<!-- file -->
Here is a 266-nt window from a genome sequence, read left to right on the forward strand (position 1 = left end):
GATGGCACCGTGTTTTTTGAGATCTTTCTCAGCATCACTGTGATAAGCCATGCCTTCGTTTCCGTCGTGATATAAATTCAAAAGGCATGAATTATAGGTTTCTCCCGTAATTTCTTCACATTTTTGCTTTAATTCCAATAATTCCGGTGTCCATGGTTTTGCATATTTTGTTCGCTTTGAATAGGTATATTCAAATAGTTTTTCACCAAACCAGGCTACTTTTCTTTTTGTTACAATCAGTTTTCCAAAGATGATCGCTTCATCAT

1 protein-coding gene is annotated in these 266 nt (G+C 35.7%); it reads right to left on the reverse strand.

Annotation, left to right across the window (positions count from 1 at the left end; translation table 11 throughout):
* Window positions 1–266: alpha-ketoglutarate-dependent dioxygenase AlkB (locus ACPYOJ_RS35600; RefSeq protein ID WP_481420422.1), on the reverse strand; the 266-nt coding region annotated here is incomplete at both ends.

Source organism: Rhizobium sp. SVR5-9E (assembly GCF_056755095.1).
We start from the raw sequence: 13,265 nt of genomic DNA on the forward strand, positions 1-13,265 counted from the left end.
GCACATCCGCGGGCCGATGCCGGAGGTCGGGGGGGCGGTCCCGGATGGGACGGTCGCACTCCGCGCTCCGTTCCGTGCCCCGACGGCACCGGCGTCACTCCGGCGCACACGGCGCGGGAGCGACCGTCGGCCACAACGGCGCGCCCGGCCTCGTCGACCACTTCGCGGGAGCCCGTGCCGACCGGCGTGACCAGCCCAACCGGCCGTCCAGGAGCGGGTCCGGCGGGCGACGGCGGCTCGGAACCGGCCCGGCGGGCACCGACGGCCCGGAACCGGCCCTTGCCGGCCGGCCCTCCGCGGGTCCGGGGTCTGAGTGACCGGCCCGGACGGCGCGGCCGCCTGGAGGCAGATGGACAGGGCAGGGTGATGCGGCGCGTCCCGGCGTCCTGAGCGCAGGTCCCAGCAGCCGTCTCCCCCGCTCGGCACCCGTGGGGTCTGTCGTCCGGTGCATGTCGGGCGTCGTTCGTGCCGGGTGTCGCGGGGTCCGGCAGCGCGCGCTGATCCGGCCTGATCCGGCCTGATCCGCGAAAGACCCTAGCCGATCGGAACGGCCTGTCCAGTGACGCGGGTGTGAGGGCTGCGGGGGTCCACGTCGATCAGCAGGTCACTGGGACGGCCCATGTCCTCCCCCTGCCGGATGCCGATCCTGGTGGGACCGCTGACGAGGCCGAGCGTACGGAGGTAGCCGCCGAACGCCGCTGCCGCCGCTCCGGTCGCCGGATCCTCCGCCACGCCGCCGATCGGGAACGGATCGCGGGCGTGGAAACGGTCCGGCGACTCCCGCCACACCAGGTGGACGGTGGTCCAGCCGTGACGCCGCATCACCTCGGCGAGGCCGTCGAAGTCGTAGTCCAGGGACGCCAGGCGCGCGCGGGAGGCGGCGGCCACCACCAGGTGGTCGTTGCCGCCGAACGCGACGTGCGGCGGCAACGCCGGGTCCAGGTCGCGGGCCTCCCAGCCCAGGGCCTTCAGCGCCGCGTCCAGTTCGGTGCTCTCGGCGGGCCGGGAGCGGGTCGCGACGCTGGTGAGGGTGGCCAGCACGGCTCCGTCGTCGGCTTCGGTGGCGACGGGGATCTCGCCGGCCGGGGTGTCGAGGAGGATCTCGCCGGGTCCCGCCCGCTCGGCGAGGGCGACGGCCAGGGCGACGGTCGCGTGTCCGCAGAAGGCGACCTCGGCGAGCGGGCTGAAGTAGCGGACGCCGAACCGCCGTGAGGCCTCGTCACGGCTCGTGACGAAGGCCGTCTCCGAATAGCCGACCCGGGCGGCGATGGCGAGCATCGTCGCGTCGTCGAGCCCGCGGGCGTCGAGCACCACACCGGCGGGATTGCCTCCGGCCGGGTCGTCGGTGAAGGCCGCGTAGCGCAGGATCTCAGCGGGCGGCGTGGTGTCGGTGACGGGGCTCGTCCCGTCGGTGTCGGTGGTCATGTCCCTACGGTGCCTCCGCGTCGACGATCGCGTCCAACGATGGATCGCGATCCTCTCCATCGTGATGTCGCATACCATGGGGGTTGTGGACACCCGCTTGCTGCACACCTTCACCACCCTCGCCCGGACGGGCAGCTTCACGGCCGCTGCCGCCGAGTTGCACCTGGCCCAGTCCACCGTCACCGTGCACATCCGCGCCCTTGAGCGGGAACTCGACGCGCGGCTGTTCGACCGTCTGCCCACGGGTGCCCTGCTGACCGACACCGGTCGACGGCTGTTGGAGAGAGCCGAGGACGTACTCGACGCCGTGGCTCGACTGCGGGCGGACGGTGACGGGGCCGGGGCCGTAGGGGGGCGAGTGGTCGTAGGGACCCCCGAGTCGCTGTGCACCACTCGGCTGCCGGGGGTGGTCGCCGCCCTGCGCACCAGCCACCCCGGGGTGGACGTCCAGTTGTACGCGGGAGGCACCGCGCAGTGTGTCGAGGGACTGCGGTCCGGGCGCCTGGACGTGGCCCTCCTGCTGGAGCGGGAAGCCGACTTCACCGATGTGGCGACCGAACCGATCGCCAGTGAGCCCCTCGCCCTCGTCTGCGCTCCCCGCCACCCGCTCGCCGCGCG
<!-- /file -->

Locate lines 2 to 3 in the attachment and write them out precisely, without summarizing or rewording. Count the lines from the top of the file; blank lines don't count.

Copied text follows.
GATGGCACCGTGTTTTTTGAGATCTTTCTCAGCATCACTGTGATAAGCCATGCCTTCGTTTCCGTCGTGATATAAATTCAAAAGGCATGAATTATAGGTTTCTCCCGTAATTTCTTCACATTTTTGCTTTAATTCCAATAATTCCGGTGTCCATGGTTTTGCATATTTTGTTCGCTTTGAATAGGTATATTCAAATAGTTTTTCACCAAACCAGGCTACTTTTCTTTTTGTTACAATCAGTTTTCCAAAGATGATCGCTTCATCAT

1 protein-coding gene is annotated in these 266 nt (G+C 35.7%); it reads right to left on the reverse strand.